How does one avoid being in the old-school cadre of medical professionals that just deals with the MS now – who keeps the patient happy and medicates them in a nice, calm, way that limits exposure to the potential risks of the highly effective DMT choices? Firstly, I’d suggest flipping your own pyramid and asking yourself – knowing what the future of undertreated MS holds – what your own risk tolerance would be. I have a feeling you wouldn’t want to tip-toe up to your own MS and take your chances when the odds are only 10% in your favour. It isn’t easy communicating difficult news that is complex and possibly scary but not giving a fair assessment of what is likely in store for the patient is swerving responsibility for a tough discussion. Telling them that they have MS shouldn’t be the tough part. Helping them make the best – evidence-based – decisions now that will affect how my life goes in 10, 20, 30 years’ time, that is the hard bit. Perhaps it would help them to imagine if they were looking after the same patient in 25 years’ time and imagine what would need to be treated if the patient had avoided effective intervention early (because they hadn’t been told the likely outcomes)
Here is an all too typical example: I know an MS patient (a fit and otherwise healthy young man) who enquired about HSCT with his MS neurologist to just have it dismissed out of hand on the grounds that it is too dangerous. The patient is a smart fellow and understands the potential risks very well. He also understands the potential payoff and considers it worth front-loading the risks for the payoff.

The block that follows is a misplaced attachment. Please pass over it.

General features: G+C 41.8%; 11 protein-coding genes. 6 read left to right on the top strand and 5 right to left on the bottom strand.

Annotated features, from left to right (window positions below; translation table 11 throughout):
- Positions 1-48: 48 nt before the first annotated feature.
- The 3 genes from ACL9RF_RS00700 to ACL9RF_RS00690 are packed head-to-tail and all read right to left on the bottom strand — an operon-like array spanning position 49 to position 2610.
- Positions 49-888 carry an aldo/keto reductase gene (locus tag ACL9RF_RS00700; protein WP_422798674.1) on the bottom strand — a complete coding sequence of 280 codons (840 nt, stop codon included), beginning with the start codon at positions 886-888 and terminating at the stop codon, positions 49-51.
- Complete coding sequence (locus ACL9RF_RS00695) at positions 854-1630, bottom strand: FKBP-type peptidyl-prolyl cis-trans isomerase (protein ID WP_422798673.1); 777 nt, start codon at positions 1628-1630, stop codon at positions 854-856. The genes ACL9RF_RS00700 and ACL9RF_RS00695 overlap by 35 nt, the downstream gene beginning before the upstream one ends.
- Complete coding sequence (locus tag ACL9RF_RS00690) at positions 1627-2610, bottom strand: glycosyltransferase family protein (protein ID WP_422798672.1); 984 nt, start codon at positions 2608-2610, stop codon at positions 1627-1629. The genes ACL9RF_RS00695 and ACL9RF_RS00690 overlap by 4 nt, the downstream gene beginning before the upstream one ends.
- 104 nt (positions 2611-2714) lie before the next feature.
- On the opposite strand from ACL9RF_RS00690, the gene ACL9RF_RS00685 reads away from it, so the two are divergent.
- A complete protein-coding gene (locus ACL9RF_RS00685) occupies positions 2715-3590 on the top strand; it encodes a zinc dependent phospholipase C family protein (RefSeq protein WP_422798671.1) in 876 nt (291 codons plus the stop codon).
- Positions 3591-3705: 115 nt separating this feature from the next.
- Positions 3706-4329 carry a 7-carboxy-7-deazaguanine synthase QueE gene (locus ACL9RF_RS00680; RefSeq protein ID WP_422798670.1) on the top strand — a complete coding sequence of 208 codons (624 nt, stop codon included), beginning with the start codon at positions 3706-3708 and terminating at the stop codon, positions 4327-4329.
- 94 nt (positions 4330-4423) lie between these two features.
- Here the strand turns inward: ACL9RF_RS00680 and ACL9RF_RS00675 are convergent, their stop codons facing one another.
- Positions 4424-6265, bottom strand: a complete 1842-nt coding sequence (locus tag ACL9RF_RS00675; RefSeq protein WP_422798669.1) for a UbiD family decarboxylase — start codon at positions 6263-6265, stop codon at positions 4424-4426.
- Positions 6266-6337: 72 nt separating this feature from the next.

But the doctor blocked it because the doctor felt differently. The MS neurologist who doesn’t have MS and is not facing an uncertain future. The MS neurologist who is not willing to allow their patient, a grown man who can choose to vote, drink, and die for his country to make an informed choice. That doctor is highly unlikely to be this patient’s doctor in 20 years’ time when his MS may have gone very badly and is not there to see what their casual dismissal of HSCT as an option may have cost this patient. The MS neurologist was judging it all through their own lens, not that of the patient. Doctor knows best. Next patient please.
Until medical professionals see it as their duty to let the patient choose the risk they are willing to take once – fully and accurately informed – this patronisation of patients will continue. With many patients, unsure, unwilling, and unequipped to challenge, the medical professional will continue to act like a risk-averse god and choose what they think is best for their patients. That isn’t right.